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  • horridpersonhorridperson Member Posts: 656 Arc User
    I guess where I'm going with my take is the interrelationship between our heroes and villains. Whether that be pulling the old villains from stasis after repeated resolutions or producing similarly flavored villains that are essentially the same brand of villain with new paint. The quality of your villain is intrinsic to the state of your hero. If your villains are recycled or carbon copies then so are your heroes. A portion of one post lamented the, "villain of the week". I have to disagree. If you are cruising around a strange galaxies presenting reruns of the same villains it undermines the premise of your story. The Delta Quadrant arc was great and horrible. I loved what they did with a minor player in a backwater region and I hated the good content mashed between generic patrols. I like tapping into the Trek legacy as they did here but villains who wore the crown, gambled big and lost have been mined dry in most cases.

    I still like the idea of the Deferi. STO presented their own aliens and enriched their corner of the Trek universe with something unique to themselves. It wasn't a cut paste from the beloved theme park but in terms of following the spirit of Trek I felt it was meaningful. The efforts made from that initiative to imprint that race within the game were there. They made some token appearances in story missions, had a little piece of the universe of their own and even had a little doff to promote that presence. That was cool.

    The Lukari struck me as something similar but it seemed a missed opportunity that they didn't just go with the Deferi. That seed had been sitting almost since inception.

    Rehashing familiar Trek can be a sort of comfort food but not when it's too familiar. I'd like to see more villains of the week or maybe some elevated jobbers but the Trek universe c. 2410s doesn't seem appropriate to a big bad. The Alliance is a huge bad, or just huge middle of the road. A villain doesn't have to be huge as much as it needs to be intelligent to present a threat to such a ponderous adversary.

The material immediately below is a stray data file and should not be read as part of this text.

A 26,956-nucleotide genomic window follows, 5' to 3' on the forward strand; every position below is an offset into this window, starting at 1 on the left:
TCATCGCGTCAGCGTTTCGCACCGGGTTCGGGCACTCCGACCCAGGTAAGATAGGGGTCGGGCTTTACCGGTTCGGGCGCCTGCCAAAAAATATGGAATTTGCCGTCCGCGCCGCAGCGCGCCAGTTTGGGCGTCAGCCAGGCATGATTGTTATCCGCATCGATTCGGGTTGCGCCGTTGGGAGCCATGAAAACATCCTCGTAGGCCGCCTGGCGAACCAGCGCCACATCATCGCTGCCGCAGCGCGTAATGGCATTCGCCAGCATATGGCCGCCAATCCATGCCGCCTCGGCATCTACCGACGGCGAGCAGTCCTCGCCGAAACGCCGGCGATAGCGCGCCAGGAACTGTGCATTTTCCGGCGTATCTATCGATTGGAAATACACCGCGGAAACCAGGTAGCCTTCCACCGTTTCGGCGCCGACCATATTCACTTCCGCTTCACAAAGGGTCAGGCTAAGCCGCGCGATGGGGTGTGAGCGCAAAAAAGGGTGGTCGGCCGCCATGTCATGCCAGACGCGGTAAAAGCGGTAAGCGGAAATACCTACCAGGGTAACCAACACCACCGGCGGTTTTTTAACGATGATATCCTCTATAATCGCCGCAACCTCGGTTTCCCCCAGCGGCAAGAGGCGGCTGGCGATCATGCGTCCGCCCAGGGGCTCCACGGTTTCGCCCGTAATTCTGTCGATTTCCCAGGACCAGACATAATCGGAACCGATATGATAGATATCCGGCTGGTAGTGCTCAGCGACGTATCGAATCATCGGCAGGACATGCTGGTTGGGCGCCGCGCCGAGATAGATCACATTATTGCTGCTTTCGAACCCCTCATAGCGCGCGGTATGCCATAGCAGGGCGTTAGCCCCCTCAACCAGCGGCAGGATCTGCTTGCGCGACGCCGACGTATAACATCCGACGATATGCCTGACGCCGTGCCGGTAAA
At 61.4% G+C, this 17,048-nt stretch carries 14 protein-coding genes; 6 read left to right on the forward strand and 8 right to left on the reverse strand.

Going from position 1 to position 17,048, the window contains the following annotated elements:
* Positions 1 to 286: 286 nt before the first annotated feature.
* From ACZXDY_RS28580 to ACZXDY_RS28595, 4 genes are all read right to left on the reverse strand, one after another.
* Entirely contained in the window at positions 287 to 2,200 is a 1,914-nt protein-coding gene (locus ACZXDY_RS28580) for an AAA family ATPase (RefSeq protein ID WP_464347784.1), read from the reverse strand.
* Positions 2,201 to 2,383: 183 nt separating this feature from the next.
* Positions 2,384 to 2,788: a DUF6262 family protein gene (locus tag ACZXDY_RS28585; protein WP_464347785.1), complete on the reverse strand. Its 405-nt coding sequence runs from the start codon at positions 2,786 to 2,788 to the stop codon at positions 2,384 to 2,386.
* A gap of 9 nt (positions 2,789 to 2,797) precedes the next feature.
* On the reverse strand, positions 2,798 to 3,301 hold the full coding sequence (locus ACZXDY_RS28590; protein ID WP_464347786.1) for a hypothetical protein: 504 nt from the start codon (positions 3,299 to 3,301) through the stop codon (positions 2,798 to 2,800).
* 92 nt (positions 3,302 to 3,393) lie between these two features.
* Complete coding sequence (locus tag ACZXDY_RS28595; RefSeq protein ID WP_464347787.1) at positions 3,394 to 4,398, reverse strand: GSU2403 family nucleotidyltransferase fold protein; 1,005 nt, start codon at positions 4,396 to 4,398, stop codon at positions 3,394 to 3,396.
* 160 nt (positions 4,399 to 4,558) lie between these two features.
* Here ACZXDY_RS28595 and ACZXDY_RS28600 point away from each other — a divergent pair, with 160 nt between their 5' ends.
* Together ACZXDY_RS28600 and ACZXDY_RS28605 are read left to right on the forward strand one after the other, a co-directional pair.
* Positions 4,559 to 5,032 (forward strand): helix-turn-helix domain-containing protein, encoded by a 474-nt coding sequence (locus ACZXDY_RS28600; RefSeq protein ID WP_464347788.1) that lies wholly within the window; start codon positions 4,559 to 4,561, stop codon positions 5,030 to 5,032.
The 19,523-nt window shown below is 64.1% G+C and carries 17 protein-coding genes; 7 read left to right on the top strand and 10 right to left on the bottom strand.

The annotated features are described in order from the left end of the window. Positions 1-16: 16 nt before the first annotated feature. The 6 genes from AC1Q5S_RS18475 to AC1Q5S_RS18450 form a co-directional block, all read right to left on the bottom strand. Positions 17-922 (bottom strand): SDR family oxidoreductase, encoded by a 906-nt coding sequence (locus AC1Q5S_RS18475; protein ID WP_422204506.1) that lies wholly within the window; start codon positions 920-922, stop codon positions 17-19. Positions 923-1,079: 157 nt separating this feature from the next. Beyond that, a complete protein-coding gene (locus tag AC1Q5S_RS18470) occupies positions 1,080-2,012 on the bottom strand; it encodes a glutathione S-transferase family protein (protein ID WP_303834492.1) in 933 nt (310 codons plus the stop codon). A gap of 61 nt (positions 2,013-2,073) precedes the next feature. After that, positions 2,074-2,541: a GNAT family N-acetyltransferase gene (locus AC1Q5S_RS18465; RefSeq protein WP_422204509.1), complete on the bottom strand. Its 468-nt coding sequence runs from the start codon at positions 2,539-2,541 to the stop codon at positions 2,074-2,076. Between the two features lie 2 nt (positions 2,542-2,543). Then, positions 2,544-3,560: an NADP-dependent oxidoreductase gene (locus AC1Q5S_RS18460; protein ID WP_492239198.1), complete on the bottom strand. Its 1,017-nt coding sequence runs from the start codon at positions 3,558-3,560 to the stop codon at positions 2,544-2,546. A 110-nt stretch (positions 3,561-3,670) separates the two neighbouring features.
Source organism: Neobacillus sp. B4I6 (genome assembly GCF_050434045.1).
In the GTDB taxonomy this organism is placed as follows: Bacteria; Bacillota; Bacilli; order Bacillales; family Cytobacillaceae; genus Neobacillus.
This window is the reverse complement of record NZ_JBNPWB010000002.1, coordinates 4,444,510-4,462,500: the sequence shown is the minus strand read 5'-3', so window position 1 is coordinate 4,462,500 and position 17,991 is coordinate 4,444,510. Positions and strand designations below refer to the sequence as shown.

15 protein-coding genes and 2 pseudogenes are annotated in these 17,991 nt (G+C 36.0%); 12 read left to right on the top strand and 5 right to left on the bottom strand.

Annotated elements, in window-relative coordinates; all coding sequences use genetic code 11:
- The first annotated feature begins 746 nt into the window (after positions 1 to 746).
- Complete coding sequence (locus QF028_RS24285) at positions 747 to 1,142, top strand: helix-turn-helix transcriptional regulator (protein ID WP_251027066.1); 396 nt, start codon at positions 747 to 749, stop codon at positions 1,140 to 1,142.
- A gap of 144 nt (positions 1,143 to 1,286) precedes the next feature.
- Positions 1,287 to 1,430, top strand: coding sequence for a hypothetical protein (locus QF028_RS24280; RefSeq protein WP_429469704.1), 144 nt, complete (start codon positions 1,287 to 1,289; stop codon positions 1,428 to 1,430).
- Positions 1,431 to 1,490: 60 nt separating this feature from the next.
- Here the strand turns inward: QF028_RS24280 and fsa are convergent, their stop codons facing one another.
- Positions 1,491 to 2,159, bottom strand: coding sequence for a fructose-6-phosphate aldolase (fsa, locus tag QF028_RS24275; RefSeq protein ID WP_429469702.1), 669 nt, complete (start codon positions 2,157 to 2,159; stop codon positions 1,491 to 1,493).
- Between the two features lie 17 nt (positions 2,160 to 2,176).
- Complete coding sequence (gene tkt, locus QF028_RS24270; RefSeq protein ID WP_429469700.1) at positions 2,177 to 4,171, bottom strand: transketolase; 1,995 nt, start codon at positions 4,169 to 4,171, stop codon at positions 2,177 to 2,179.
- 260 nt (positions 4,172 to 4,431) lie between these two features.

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  • kayajaykayajay Member Posts: 1,962 Arc User
    They. Would. NEVER. Have. Done. It...but I always imagined a season of Voyager. The Doctor really had enhanced the immune system to survive assimilation, the Unimatrix Zero trick to keep their minds intact, but the Borg infiltrating the ship, "assimilating" the crew, turning Engineering into an assimilation chamber, etc...but they're alive. The Doctor could then turn around and say, "Well I could reattach the amputated limbs, but you're only going to get assimilated again next week, so let's just wait..."

    It would have been absolutely grotesque, but at least in a nice way. Not like the Klingon TRIBBLE and killing all the Trill in Disco.
  • rattler2rattler2 Member Posts: 54,631 Community Moderator
    It really sucks that the Borg have been stripped to almost nothing. To reduce them from a hurricane to a gentle breeze is a real lack of storytelling.

    I kinda disagree with this because of the simple fact that in TNG era games, the Borg are OVERUSED as an antagonist.
    • Star Trek Armada
    • Star Trek Armada II (Primary antagonist of the Fed campaign)
    • Star Trek Voyager Elite Force (Not the primary but they appear)
    • Star Trek Elite Force II (Not the primary but they appear)
    • Star Trek Starfleet Command III (Not the primary but they appear)
    • Star Trek Legacy
    • Star Trek: Borg
    • Star Trek Bridge Crew (in the TNG DLC)
    • Star Trek Online

    Just about every TNG era game has the Borg in it. In many they are the primary antagonist.
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    I can't take it anymore! Could everyone just chill out for two seconds before something CRAZY happens again?!
    The nut who actually ground out a Delta Pack, Temporal Pack, and Gamma Pack
    The resident forum voice of reason (I HAZ FORUM REP! YAY!)
  • thay8472thay8472 Member Posts: 5,952 Arc User
    Have a Borg Cube from the Mirror Universe arrive in the prime universe and spark things up?
  • strathkinstrathkin Member Posts: 2,296 Bug Hunter
    Yea maybe the Borg tried assimilating the Terran's a little later, because we all know in this Universe, well the famous Q speed up their introduction by perhaps decades. Might be nice to see the Borg in a Badlands Terran TFO where borg are threaning the Terrans and do we aid them, or decide to fight both.

    Might give an interesting decision if everyone in a TFO had to vote, possibly earning different accolades or titles or something...
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  • paradox#7391 paradox Member Posts: 1,129 Arc User
    edited August 1
    If the Borg actually got serious the entire gamma quadrant plus half the 32nd century would already be assimilated, the Dominion wouldn't stand a chance against the Borg, plus the Burn wouldn't affect them much, they'll just adapt and switch from matter/anti-matter engines to artificial singularity cores or something else they acquired from one of the other billions of species they assimilated in the past.

    TDLR: Borg > Dominion.